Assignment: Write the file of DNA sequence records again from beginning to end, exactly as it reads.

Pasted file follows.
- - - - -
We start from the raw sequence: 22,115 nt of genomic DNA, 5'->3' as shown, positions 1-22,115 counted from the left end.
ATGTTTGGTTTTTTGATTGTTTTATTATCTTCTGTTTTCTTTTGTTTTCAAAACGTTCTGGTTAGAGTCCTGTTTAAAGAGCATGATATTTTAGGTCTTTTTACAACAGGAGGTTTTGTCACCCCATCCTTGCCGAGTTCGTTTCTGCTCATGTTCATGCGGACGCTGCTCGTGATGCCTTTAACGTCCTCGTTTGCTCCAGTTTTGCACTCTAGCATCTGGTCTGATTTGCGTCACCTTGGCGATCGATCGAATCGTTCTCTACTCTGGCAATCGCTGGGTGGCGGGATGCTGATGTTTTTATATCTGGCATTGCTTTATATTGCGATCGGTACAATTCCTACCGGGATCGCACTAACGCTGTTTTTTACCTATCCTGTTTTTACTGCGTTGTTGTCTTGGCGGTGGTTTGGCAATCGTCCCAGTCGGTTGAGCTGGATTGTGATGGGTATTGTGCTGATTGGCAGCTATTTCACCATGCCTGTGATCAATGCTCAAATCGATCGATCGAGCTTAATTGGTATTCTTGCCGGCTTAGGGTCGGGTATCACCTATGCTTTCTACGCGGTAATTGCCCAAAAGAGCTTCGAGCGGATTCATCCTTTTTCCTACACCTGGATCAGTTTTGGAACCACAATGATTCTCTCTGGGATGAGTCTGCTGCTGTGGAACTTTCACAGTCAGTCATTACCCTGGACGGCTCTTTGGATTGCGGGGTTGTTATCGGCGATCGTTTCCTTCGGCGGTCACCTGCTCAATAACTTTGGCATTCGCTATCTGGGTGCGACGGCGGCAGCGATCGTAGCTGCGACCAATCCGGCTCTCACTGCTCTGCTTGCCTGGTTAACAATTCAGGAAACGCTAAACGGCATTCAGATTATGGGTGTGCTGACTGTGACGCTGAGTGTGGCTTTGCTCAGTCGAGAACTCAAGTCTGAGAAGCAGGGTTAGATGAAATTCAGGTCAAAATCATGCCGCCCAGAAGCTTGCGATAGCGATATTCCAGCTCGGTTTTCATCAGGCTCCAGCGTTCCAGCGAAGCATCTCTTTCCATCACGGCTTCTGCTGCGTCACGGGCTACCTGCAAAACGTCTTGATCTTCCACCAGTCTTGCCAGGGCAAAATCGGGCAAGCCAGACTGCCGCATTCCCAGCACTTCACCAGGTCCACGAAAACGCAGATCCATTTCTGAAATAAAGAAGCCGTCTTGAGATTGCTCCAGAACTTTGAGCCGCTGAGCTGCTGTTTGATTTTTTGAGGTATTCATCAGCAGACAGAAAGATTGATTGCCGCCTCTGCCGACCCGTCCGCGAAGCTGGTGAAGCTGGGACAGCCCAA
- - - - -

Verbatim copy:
We start from the raw sequence: 22,115 nt of genomic DNA, 5'->3' as shown, positions 1-22,115 counted from the left end.
ATGTTTGGTTTTTTGATTGTTTTATTATCTTCTGTTTTCTTTTGTTTTCAAAACGTTCTGGTTAGAGTCCTGTTTAAAGAGCATGATATTTTAGGTCTTTTTACAACAGGAGGTTTTGTCACCCCATCCTTGCCGAGTTCGTTTCTGCTCATGTTCATGCGGACGCTGCTCGTGATGCCTTTAACGTCCTCGTTTGCTCCAGTTTTGCACTCTAGCATCTGGTCTGATTTGCGTCACCTTGGCGATCGATCGAATCGTTCTCTACTCTGGCAATCGCTGGGTGGCGGGATGCTGATGTTTTTATATCTGGCATTGCTTTATATTGCGATCGGTACAATTCCTACCGGGATCGCACTAACGCTGTTTTTTACCTATCCTGTTTTTACTGCGTTGTTGTCTTGGCGGTGGTTTGGCAATCGTCCCAGTCGGTTGAGCTGGATTGTGATGGGTATTGTGCTGATTGGCAGCTATTTCACCATGCCTGTGATCAATGCTCAAATCGATCGATCGAGCTTAATTGGTATTCTTGCCGGCTTAGGGTCGGGTATCACCTATGCTTTCTACGCGGTAATTGCCCAAAAGAGCTTCGAGCGGATTCATCCTTTTTCCTACACCTGGATCAGTTTTGGAACCACAATGATTCTCTCTGGGATGAGTCTGCTGCTGTGGAACTTTCACAGTCAGTCATTACCCTGGACGGCTCTTTGGATTGCGGGGTTGTTATCGGCGATCGTTTCCTTCGGCGGTCACCTGCTCAATAACTTTGGCATTCGCTATCTGGGTGCGACGGCGGCAGCGATCGTAGCTGCGACCAATCCGGCTCTCACTGCTCTGCTTGCCTGGTTAACAATTCAGGAAACGCTAAACGGCATTCAGATTATGGGTGTGCTGACTGTGACGCTGAGTGTGGCTTTGCTCAGTCGAGAACTCAAGTCTGAGAAGCAGGGTTAGATGAAATTCAGGTCAAAATCATGCCGCCCAGAAGCTTGCGATAGCGATATTCCAGCTCGGTTTTCATCAGGCTCCAGCGTTCCAGCGAAGCATCTCTTTCCATCACGGCTTCTGCTGCGTCACGGGCTACCTGCAAAACGTCTTGATCTTCCACCAGTCTTGCCAGGGCAAAATCGGGCAAGCCAGACTGCCGCATTCCCAGCACTTCACCAGGTCCACGAAAACGCAGATCCATTTCTGAAATAAAGAAGCCGTCTTGAGATTGCTCCAGAACTTTGAGCCGCTGAGCTGCTGTTTGATTTTTTGAGGTATTCATCAGCAGACAGAAAGATTGATTGCCGCCTCTGCCGACCCGTCCGCGAAGCTGGTGAAGCTGGGACAGCCCAA